The University of Southampton

BIOL2046 Quantitative Skills for Biomedical Sciences

Module Overview

The focus of this module is to provide students with skills that will support them to design an experiment, produce results and analyse data. Its focus will be on experimentation in the biomedical sciences, and will also cover experiments on animals and humans (clinical trials) and the setup of laboratory experiments. Students will learn about experimental design, and how to handle data in terms of statistical analysis and presentation. It will help students in their numerical skills and prepare them for any data analysis in the third and fourth year projects.

Aims and Objectives

Module Aims

• To understand how experiments are designed • To understand how data are collected and analysed • To appreciate different ways of presenting data • To understand basic practical laboratory mathematics- solution formulation, pH calculation, buffers, standard curve and working with radio-isotopes in biological sciences

Learning Outcomes

Learning Outcomes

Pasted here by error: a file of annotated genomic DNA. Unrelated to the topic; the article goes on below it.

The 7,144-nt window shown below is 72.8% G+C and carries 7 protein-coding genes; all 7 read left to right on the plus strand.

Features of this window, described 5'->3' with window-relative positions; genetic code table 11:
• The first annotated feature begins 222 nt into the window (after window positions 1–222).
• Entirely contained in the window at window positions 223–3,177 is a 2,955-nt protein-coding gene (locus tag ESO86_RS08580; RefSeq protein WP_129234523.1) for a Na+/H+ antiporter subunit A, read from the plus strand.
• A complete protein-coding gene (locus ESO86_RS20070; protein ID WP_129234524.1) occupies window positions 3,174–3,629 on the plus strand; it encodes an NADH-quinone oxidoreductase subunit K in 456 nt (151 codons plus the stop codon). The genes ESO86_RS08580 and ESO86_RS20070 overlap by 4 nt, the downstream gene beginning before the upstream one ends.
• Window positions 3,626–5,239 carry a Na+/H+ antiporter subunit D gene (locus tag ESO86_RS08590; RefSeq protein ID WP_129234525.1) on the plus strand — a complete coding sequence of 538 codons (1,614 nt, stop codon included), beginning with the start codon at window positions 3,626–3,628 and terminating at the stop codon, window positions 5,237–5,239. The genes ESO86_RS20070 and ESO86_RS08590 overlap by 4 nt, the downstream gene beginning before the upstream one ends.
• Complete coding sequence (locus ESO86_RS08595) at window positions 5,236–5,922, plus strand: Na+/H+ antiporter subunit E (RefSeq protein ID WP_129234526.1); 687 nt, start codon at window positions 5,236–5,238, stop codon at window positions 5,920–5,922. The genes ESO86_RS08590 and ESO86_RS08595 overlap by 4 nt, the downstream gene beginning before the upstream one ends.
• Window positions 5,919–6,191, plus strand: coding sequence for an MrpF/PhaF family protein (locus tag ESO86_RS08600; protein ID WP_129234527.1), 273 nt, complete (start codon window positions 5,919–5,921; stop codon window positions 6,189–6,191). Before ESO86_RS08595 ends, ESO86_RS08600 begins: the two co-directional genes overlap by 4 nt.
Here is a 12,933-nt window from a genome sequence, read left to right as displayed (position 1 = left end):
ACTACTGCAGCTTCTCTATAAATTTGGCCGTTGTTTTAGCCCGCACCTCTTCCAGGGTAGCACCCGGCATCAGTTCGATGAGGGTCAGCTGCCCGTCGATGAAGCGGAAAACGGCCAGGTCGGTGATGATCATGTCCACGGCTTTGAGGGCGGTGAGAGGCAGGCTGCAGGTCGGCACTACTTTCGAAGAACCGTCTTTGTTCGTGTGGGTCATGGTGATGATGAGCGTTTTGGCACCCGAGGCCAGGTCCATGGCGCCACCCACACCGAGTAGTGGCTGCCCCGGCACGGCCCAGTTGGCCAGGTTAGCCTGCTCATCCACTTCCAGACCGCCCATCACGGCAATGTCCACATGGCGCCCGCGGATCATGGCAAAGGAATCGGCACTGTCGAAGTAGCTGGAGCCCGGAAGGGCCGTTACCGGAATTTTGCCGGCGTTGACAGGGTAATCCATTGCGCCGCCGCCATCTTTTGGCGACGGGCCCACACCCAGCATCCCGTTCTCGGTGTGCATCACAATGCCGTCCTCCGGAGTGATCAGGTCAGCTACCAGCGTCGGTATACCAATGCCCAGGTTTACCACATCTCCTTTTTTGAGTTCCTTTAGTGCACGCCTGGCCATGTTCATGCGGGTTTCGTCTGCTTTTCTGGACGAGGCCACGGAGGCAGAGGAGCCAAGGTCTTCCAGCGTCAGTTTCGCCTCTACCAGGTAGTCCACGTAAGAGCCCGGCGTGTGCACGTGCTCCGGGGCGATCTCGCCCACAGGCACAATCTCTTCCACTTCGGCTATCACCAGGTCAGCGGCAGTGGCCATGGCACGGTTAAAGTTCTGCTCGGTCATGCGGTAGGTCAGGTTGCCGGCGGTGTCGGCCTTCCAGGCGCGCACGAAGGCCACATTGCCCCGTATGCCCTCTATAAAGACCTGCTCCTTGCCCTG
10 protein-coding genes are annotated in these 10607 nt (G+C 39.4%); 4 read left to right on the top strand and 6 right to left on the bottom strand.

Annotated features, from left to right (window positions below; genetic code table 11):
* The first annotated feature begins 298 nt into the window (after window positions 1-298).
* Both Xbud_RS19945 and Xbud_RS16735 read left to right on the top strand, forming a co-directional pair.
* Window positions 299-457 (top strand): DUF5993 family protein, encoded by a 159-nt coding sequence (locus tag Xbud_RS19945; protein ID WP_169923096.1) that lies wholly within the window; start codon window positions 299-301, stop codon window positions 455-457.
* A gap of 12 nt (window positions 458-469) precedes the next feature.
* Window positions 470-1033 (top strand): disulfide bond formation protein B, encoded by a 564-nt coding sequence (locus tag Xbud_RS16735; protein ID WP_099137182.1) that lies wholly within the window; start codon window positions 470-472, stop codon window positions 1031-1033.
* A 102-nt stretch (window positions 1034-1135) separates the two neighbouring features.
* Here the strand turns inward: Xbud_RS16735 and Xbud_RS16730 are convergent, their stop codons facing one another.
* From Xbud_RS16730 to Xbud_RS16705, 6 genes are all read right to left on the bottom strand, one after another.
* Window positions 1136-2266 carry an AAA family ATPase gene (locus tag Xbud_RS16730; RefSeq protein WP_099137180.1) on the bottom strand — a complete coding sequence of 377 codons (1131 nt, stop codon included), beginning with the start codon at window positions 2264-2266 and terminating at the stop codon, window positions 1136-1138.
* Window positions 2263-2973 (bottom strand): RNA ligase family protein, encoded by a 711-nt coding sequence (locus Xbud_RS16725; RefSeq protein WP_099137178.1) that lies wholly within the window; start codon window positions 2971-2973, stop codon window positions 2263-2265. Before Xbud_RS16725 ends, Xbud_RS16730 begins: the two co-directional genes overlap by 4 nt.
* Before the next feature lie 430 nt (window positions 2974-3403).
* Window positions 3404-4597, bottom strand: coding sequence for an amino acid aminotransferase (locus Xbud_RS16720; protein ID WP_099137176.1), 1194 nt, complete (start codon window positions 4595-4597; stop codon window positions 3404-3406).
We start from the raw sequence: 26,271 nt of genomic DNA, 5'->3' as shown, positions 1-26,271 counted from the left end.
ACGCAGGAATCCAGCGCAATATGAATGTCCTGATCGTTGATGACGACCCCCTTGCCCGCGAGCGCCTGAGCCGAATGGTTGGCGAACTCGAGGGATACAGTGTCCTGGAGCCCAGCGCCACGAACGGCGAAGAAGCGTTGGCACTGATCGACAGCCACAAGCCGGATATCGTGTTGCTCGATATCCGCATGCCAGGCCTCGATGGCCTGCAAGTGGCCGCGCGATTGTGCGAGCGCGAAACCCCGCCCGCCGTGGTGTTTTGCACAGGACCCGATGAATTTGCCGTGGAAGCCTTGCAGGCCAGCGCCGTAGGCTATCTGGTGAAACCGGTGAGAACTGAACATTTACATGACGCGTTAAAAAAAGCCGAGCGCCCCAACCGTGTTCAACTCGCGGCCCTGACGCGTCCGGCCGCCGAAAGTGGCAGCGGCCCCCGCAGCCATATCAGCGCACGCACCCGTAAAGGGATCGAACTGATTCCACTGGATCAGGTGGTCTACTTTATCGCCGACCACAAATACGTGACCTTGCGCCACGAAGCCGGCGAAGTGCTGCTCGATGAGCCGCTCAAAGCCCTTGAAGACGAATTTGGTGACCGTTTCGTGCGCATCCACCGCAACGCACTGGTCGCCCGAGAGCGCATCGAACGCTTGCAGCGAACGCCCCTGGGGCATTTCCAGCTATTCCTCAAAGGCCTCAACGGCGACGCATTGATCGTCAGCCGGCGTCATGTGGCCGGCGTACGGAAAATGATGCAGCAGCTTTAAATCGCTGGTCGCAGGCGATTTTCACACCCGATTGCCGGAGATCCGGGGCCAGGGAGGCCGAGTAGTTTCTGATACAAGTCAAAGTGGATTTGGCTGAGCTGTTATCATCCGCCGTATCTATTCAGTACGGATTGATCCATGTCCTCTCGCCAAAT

Having successfully completed this module you will be able to:

  • Understand the distinction between different data types
  • Development of linked biochemical assays - Beer's law calculations; Standard curve;Data fitting;;
  • Ordering data –The use of heat maps and dendrograms to present data
  • Appreciate the importance of sample size, and the problems associated with underpowered and overpowered studies.
  • Apply power analysis for animal based research and appreciate its use in the 3Rs.
  • Appreciate how clinical trials are conducted and the use of a double-blind random controlled trials.
  • Appreciate the benefits and drawbacks of model systems for biomedical research.
  • Develop skills to use the statistical package Graphpad Prism to analyse and present data.
  • To appreciate what is meant by statistical significance.
  • To develop skills in statistical analysis using Graphpad Prism.
  • Use the Henderson–Hasselbalch equation to make buffers


Students would be expected to gain appreciation of how to test a scientific question. Students also will gain an understanding of the need for mathematics in laboratory settings The use of controlled experiments will be explored, and how it applies to both laboratory, animal and human based (clinical trials) studies. Students will understand how experiments are powered so as to get the right number of animals/subjects, and the importance of this in terms of conducting experiments, and the failings associated with getting this correct. Students will gain an understanding of why model systems are used and given examples of their usefulness and their drawbacks- for example the use of inbred strains of mice.

Learning and Teaching

Independent Study130
Total study time150



Blackboard-based self-assessment exercises and quizzes


MethodPercentage contribution
Coursework 50%
Exam 50%
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